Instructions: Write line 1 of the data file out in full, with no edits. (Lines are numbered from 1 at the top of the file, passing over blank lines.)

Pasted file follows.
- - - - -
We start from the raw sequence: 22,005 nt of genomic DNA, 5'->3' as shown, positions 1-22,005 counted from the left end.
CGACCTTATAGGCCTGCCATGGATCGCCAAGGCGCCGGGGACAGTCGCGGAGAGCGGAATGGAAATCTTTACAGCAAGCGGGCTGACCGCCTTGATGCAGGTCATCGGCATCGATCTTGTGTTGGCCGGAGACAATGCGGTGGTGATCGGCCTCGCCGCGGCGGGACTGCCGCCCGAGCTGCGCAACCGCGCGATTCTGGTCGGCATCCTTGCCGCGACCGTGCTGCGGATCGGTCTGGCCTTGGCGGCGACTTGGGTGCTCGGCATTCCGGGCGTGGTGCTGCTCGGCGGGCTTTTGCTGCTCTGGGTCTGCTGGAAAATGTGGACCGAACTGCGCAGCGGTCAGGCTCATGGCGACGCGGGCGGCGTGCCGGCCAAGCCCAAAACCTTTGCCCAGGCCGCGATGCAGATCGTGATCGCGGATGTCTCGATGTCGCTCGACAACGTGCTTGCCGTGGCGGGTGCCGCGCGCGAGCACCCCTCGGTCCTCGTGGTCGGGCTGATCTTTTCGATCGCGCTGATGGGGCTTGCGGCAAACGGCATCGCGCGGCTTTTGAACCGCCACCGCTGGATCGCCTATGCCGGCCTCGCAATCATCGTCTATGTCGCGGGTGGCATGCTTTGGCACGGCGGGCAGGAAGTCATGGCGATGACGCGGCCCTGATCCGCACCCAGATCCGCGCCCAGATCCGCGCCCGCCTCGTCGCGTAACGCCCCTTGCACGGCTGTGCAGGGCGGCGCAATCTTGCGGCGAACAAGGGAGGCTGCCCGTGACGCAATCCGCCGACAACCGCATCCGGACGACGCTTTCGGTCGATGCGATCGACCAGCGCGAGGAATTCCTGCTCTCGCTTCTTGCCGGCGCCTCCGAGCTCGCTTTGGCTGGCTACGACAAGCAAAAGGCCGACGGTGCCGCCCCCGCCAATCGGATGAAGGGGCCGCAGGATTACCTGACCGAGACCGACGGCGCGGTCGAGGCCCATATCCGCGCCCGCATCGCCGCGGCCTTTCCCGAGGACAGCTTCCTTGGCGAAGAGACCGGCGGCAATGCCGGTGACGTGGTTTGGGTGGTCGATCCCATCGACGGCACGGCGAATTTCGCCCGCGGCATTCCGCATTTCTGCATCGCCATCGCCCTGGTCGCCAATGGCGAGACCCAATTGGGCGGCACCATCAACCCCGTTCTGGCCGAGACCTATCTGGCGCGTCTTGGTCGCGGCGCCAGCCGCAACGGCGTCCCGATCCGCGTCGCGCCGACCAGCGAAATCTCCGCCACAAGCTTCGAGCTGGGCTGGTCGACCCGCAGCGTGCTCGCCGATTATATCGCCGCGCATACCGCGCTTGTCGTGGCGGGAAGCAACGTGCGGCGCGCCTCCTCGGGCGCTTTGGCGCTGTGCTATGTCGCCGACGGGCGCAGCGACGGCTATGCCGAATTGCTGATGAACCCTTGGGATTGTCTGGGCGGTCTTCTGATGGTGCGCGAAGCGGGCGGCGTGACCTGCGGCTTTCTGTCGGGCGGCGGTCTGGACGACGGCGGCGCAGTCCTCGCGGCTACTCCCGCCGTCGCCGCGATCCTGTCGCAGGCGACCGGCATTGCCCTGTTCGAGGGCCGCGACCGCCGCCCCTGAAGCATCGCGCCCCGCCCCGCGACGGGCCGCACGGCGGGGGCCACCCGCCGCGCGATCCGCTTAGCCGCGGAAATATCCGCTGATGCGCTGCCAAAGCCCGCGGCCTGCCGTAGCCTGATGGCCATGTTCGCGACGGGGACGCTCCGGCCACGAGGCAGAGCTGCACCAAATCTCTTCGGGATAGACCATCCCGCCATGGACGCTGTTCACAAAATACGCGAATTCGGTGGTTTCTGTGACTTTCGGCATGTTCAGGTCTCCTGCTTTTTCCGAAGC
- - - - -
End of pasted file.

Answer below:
We start from the raw sequence: 22,005 nt of genomic DNA, 5'->3' as shown, positions 1-22,005 counted from the left end.